Charles Trute Tangent square piano London ca.1785
Charles Trute was one of the first piano makers in London along with Zumpe, Pohlmann, Backers and a few others. The earliest surviving instrument from him is a dated 1771 with a compass of four and half octaves. There are several square pianos made in London and and USA but also a double manual harpsichord from 1794. He was one of the few English makers who made pianos with tangent action.
Trute’s address was located within two blocks of one another—on Broad Street with piano makers like Beck, Kirkmann, Ganer etc.
He also had a collaboration or probably made pianos for John Bland. On a Bland square piano there is a signature of Trute to be found.
He entered into a partnership with Diedberg in Philadelphia (probably from around 1788 to 1795). They advertised their harpsichords, grand and square pianos.
Not long after 1795 he moved with Wiedberg from Philadelphia to Wilmington, Delaware (where his name boards bear the title ‚‘Carolus Trute/Wilmington’’)
; there Wiedberg died and Trute ended his days as an innkeeper in 1807. At the of his life he was an innkeeper.
In the New-York book of price of manufacturing piano-fortes page 40 it is marked that the iron or brass hitchpin plates were first used from 1781 onwards on English square pianos by Trute.
The present piano is the only tangent piano by this maker and one of the 4 English pianos in total (worldwide) having the tangent action.
The tangent action is -like the English actions- a so called ’’Stoss Mechanik’’ which was widely and solely used in England (unlike Germany and Austria but also the east part of France where Stoss and Prell actions both were used) but the hammers that hit the strings from below are pivotless and jump freely in the air, guided in a register.
The tangent piano or ''Tangentenflügel’’ is a terminology used for pianos with this action but this name is mainly linked to Spath & Schmahl from Regensburg who made doubtless a great number of this widely popular instrument that was introduced by Spath around 1750 ( decades before in France and Germany others also wrote about this new invention but remained obscure and almost unknow).
Spath made the action with an intermediate lever which made the player play easier with less need of an attack of the finger tips. The older almost unknown tangent action patents were mostly only pivotless tangents which jumped into the strings like harpsichord jacks without the help of the intermediate lever.
This type of instrument was meant to sound like a harpsichord with jacks hitting the strings (bare wooden) instead of plucking. The advantages were :
-Piano & forte sound to some degree
-Being needless to any adjustments which made life easier for the owners. (harpsichords and fortepianos specially those with escapement like Cristofori/Silberman, Stein/Walter or English grand or square piano's double action and all other later pianos need adjustments time to time while a tangent piano or a clavichord basically needs no adjustment for the action.)
Spath did use these jacks as pivotless hammers but with the intermediate lever the touch became much easier to play and the action was much more serious and reliable. He always left the tangents bare wooden and added several hand stops and knee levers to imitate the sound of other instruments of the period that were also very popular like the regular fortepiano and harp.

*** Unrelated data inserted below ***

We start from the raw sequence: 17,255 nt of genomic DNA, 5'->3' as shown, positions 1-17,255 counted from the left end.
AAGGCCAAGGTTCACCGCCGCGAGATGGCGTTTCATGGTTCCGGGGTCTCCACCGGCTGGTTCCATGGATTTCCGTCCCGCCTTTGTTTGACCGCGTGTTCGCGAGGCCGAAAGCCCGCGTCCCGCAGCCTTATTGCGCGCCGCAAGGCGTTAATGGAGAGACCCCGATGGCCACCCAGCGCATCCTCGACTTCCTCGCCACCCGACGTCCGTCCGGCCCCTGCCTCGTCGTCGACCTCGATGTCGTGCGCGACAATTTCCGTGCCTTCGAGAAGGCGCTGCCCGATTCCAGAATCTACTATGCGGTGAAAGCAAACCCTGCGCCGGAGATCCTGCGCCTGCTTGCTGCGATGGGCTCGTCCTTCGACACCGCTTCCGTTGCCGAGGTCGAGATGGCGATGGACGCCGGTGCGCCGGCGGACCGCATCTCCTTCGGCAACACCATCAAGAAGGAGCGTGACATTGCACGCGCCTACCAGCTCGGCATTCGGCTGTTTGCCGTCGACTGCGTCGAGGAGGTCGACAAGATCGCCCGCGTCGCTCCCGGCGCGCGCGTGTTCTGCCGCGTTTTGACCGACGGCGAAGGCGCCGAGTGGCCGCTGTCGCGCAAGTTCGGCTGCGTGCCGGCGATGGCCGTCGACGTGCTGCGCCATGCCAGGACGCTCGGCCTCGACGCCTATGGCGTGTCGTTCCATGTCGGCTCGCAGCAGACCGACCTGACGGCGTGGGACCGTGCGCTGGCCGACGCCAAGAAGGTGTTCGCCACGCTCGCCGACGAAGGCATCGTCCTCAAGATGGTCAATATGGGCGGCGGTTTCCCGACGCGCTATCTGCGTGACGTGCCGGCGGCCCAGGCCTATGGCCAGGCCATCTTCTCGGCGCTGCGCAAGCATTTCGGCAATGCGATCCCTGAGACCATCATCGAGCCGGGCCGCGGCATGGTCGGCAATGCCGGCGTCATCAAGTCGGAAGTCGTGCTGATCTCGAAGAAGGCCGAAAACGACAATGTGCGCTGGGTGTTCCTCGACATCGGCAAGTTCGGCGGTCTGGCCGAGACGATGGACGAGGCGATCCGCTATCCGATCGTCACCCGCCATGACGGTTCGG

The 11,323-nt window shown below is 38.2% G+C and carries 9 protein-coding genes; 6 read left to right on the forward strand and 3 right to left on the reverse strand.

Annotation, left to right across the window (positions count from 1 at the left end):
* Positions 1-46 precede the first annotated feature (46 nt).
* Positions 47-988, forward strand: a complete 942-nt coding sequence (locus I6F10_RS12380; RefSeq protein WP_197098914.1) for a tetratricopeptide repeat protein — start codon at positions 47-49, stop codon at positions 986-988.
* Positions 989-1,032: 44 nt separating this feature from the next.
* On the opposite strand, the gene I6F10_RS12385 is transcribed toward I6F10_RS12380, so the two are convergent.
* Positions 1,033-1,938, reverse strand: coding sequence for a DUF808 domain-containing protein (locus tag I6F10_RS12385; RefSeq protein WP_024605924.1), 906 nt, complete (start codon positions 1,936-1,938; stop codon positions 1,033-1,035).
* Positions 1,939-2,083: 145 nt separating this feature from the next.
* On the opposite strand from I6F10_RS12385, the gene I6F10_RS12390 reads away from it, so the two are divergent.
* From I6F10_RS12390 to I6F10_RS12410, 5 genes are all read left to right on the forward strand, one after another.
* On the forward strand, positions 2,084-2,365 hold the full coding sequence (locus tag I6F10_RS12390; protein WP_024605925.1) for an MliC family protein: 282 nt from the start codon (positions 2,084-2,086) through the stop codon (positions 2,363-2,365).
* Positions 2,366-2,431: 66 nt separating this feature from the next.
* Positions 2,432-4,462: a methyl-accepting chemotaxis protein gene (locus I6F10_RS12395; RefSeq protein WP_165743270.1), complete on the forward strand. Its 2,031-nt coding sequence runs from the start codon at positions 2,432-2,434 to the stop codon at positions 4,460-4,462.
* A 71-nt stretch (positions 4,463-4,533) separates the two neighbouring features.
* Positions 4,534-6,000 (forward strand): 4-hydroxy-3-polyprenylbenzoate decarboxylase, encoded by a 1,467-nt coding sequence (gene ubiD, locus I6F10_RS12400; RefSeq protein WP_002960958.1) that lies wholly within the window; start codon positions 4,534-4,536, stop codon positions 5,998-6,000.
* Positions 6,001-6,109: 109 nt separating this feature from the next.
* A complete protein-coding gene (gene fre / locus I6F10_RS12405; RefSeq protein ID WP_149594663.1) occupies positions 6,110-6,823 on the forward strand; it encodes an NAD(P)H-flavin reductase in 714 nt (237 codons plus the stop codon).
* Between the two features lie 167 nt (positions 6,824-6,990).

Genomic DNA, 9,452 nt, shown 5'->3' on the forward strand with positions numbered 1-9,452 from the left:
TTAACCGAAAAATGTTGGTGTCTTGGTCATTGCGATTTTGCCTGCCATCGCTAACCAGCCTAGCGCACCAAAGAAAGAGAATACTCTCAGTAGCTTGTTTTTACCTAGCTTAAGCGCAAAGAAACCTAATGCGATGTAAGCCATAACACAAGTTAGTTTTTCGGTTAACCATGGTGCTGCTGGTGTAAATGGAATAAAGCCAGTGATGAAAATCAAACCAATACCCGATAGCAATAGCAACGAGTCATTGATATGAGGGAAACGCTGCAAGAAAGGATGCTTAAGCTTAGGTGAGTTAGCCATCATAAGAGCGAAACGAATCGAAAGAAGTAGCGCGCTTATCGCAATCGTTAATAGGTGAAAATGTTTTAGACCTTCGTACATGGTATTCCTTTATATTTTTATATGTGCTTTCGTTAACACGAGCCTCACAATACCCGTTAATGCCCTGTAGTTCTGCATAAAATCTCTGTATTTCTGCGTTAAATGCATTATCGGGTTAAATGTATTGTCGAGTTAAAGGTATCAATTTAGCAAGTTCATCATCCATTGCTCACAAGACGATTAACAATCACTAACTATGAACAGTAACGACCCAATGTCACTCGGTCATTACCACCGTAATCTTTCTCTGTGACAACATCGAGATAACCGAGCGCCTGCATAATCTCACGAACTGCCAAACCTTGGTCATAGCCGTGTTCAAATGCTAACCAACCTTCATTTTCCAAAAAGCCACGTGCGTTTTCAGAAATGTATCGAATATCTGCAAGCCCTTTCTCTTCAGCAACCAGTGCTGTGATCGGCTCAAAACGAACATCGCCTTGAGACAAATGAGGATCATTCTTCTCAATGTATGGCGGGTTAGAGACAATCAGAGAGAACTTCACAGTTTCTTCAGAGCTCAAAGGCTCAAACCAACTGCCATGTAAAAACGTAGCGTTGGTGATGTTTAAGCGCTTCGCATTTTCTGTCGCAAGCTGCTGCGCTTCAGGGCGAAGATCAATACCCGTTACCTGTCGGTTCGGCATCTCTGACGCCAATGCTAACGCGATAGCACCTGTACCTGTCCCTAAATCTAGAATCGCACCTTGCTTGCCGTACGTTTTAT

Several makers known to us but maybe many more imitated Spath & Schmahl’s tangent pianos in Germany and Italy but there were also tangent pianos made basically as pianos without several sound effect or imitations (Klangänderungen) so the tangents were covered with leather and even with felts until the middle of the 19th century, about 100 years after the birth of the tangent piano.
In sicily some of these pianos in rectangular form (as we call ‚‘square pianos’’) that had the tangent action with even intermediate lever had not only leather on their tangents but also had had no hand stops and sound effects and even no dampers. More surprising is that they had an extremely unusual compass (F-g’’’) which seems to have worked only for folks music or something easy to play for the region in that era.
From Poland we have an 18th century square piano with tangent action and sound imitations, also limited compass but much more a serious instrument than the 19th century ones from Italy.
In England the 4 known tangent pianos are all square pianos also with the tangent action but with only one sound imitation (harp), with 5 octaves which enables the musician to play almost all music composed in that period and before. The tangents are covered with leather, the dampers are under dampers with a bit more sophisticated system. They are raised to push to the strings from below to damp the resonating strings with a lever that looks exactly like the intermediate lever that is hit from below by a piece of OMH (Old man’s head as it is called in English) to throw the tangents with a much higher speed than hitting them directly.
Conclusion : we have tangent pianos in two forms, grand (in one case upright grand) and square. The grand ones were made mostly in Germany and Italy, the squares were made in Poland, Italy (mostly in the 19th century) and 18th century England.
The 18th century tangent pianos all produce several sounds operated by hand stops and kneelevers due to the bare wooden tangents as a basis except the English square tangent pianos which were covered with leather and only have a reliable action and touch for a serious musician while the 19th century Italian tangent pianos can hardly being compared to the German tradition or delightful sound of the 18th century English square tangent pianos.